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DOMA attorney: Opinions on gay marriage going through 'an evolution'

When it comes to public opinion on same-sex marriage, the tides are changing.

When it comes to public opinion on same-sex marriage, the tides are changing.

“I think what we’re seeing in the country as a whole is a continuing conversation and an evolution in public opinion for the marriage of same-sex couples," said James Esseks, attorney for Edith “Edie” Windsor, to msnbc host Thomas Roberts Thursday.

Esseks successfully argued that the Defense of Marriage Act should be overturned before the Supreme Court. The ACLU director of the national LGBT Rights Project represented Windsor in the case. She filed a suit after she was forced to pay more than $300,000 in estate taxes after the federal government refused to recognize her marriage to her late wife, Dr. Thea Spyer.

“America is coming to realize that gay people want to get married for the same reasons straight people want to get married,” Esseks said. “To demonstrate our love and commitment to each other, in front of friends and family."

In 2011, a majority of Americans first favored same-sex marriage, and this past March, acceptance for same-sex marriage hit a new high—58%, according to an ABC poll. Just ten years ago, 37% of Americans supported same-sex marriage.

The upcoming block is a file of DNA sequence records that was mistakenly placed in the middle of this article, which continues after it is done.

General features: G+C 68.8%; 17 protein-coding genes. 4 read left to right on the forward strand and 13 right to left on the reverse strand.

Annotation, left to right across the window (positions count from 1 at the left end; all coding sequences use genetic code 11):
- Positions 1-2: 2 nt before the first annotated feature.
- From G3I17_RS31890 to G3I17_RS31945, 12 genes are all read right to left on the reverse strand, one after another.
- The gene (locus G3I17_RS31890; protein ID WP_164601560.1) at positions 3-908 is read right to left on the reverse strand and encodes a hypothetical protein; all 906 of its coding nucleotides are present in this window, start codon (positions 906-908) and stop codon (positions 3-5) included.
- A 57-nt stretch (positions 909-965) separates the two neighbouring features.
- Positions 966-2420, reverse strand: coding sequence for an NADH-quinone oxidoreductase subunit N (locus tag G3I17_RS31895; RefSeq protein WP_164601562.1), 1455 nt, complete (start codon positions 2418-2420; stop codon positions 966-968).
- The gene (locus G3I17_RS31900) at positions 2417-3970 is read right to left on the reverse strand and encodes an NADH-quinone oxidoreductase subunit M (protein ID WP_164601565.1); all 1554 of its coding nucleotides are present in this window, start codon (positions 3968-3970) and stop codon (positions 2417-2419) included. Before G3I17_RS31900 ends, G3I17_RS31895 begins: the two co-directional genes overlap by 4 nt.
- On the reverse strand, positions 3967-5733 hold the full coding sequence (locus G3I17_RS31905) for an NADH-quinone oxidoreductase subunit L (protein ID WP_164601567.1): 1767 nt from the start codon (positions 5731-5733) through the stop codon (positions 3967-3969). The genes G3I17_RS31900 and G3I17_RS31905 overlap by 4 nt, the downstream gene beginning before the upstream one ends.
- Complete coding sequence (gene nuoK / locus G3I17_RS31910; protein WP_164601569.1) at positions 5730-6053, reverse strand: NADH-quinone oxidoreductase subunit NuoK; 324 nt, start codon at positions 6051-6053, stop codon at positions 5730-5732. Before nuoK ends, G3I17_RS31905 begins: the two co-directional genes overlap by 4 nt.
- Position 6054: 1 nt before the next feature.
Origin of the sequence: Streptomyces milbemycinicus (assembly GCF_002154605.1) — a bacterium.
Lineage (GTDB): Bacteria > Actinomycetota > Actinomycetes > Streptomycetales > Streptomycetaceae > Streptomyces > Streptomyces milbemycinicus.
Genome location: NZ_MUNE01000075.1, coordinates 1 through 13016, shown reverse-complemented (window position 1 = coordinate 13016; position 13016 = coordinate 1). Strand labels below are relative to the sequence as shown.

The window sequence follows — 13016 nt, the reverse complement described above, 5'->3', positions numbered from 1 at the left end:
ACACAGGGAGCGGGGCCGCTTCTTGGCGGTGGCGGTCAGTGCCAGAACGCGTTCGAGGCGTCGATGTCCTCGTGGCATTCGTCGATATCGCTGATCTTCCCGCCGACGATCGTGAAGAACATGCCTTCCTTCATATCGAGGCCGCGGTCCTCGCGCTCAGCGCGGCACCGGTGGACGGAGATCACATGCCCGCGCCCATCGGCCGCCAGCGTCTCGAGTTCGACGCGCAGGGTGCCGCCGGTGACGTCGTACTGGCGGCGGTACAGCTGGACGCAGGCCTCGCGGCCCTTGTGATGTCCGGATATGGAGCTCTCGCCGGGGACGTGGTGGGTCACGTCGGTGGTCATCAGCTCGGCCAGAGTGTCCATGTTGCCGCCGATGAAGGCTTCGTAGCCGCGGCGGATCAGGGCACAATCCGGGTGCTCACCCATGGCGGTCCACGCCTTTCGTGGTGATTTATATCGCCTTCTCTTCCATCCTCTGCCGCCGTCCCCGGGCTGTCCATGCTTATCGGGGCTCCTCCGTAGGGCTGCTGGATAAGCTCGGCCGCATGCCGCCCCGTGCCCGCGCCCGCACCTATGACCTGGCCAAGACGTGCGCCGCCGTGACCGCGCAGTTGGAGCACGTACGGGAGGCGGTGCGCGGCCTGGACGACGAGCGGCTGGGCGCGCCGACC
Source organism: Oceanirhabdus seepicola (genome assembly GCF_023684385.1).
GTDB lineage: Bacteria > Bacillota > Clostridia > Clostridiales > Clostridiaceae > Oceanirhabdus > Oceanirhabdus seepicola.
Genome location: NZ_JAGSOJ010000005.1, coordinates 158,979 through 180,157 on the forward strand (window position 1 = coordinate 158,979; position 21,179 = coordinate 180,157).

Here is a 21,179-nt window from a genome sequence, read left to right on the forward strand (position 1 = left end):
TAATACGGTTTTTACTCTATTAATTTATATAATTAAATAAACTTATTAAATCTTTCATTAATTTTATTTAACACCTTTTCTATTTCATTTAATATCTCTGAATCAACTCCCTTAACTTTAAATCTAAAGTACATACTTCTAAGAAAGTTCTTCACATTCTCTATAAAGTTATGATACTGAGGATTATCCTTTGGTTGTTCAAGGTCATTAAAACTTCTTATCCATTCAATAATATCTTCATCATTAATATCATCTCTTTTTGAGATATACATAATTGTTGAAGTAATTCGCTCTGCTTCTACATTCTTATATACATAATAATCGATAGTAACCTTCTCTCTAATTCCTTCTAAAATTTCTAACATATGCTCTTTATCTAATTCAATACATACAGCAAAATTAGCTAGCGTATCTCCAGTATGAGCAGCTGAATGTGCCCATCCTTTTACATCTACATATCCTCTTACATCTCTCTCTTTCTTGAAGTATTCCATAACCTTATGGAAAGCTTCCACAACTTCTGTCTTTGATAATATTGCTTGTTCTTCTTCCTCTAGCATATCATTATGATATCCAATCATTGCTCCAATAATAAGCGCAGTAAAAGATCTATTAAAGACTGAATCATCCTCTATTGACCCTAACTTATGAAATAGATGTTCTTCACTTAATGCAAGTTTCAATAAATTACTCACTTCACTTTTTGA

Winsor told reporters that she cried after hearing the Supreme Court ruling.

“We won everything we asked and hoped for. Wow,” she said at The Center, an LGBT rights community center in New York City.

Windsor was the first Supreme Court plaintiff of the day to get a call from President Obama.

“The president congratulated her on this victory, which was a long time in the making, said he was heartened by the court’s decision to strike down Section 3 of DOMA so that loving committed couples could enjoy full equality under the law,” White House Press Secretary Jay Carney said. “He said, that it is fitting that this historic ruling should come today, just 10 years after the court struck down laws making same-sex relationships illegal in Lawrence v. Texas."

Now that 13 states and the federal government recognize same-sex marriages, it’s up to all other states to review whether or not they should recognize same sex marriages.